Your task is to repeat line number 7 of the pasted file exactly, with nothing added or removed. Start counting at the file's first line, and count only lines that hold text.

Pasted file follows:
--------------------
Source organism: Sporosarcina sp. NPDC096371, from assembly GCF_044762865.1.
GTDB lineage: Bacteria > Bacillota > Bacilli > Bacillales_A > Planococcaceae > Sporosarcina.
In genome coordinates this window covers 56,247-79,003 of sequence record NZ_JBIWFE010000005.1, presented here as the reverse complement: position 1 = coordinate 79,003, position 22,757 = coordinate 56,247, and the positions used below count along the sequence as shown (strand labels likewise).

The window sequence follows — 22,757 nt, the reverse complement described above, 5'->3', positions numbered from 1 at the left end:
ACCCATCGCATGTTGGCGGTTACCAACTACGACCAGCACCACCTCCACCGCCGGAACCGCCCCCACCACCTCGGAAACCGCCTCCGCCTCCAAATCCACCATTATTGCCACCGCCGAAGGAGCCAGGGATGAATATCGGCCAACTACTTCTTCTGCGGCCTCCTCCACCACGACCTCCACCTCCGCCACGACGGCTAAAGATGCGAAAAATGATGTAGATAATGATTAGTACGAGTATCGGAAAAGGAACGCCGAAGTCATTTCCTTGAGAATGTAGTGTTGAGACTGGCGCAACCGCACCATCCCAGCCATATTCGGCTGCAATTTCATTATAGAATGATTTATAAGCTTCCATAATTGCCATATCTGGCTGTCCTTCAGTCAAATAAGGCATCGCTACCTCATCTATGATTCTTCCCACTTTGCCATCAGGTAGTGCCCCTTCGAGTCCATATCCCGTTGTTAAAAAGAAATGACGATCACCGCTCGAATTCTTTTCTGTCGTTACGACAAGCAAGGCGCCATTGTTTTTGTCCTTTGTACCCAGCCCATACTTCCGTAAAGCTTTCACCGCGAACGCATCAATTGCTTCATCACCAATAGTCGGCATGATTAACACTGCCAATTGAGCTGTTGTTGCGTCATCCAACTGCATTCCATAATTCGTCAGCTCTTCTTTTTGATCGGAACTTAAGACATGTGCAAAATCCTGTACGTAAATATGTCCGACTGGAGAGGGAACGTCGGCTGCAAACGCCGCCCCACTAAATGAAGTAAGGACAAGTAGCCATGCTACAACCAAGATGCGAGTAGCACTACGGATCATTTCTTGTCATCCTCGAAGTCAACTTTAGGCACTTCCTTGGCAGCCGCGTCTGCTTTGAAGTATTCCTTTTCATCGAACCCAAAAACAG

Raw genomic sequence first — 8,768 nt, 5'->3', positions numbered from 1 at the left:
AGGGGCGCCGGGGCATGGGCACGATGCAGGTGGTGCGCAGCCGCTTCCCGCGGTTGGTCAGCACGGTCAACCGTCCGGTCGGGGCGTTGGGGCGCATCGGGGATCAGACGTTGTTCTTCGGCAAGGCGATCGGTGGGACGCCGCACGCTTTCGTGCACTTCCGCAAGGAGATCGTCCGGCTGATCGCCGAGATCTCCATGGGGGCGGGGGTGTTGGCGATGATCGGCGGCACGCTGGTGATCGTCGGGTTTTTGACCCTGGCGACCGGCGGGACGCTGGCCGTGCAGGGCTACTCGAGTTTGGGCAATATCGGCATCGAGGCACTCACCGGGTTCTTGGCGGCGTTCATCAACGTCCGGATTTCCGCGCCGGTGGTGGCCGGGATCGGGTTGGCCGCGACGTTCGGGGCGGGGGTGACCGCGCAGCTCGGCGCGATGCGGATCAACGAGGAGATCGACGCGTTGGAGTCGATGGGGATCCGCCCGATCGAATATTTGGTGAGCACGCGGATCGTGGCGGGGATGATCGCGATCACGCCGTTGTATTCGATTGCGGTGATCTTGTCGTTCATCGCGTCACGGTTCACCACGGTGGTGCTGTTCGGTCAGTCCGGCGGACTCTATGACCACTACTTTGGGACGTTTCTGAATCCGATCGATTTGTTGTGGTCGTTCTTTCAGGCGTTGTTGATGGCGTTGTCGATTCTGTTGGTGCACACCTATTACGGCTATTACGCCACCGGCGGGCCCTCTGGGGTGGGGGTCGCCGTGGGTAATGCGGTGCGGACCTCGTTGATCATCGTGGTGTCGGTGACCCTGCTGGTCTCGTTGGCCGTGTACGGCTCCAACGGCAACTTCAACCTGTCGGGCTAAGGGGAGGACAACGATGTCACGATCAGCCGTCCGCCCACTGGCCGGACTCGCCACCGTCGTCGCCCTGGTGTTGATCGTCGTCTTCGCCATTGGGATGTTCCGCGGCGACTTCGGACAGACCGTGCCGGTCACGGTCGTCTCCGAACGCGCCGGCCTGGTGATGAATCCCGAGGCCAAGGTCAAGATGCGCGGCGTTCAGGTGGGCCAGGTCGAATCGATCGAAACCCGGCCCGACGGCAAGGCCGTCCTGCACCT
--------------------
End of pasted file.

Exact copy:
AGGGGCGCCGGGGCATGGGCACGATGCAGGTGGTGCGCAGCCGCTTCCCGCGGTTGGTCAGCACGGTCAACCGTCCGGTCGGGGCGTTGGGGCGCATCGGGGATCAGACGTTGTTCTTCGGCAAGGCGATCGGTGGGACGCCGCACGCTTTCGTGCACTTCCGCAAGGAGATCGTCCGGCTGATCGCCGAGATCTCCATGGGGGCGGGGGTGTTGGCGATGATCGGCGGCACGCTGGTGATCGTCGGGTTTTTGACCCTGGCGACCGGCGGGACGCTGGCCGTGCAGGGCTACTCGAGTTTGGGCAATATCGGCATCGAGGCACTCACCGGGTTCTTGGCGGCGTTCATCAACGTCCGGATTTCCGCGCCGGTGGTGGCCGGGATCGGGTTGGCCGCGACGTTCGGGGCGGGGGTGACCGCGCAGCTCGGCGCGATGCGGATCAACGAGGAGATCGACGCGTTGGAGTCGATGGGGATCCGCCCGATCGAATATTTGGTGAGCACGCGGATCGTGGCGGGGATGATCGCGATCACGCCGTTGTATTCGATTGCGGTGATCTTGTCGTTCATCGCGTCACGGTTCACCACGGTGGTGCTGTTCGGTCAGTCCGGCGGACTCTATGACCACTACTTTGGGACGTTTCTGAATCCGATCGATTTGTTGTGGTCGTTCTTTCAGGCGTTGTTGATGGCGTTGTCGATTCTGTTGGTGCACACCTATTACGGCTATTACGCCACCGGCGGGCCCTCTGGGGTGGGGGTCGCCGTGGGTAATGCGGTGCGGACCTCGTTGATCATCGTGGTGTCGGTGACCCTGCTGGTCTCGTTGGCCGTGTACGGCTCCAACGGCAACTTCAACCTGTCGGGCTAAGGGGAGGACAACGATGTCACGATCAGCCGTCCGCCCACTGGCCGGACTCGCCACCGTCGTCGCCCTGGTGTTGATCGTCGTCTTCGCCATTGGGATGTTCCGCGGCGACTTCGGACAGACCGTGCCGGTCACGGTCGTCTCCGAACGCGCCGGCCTGGTGATGAATCCCGAGGCCAAGGTCAAGATGCGCGGCGTTCAGGTGGGCCAGGTCGAATCGATCGAAACCCGGCCCGACGGCAAGGCCGTCCTGCACCT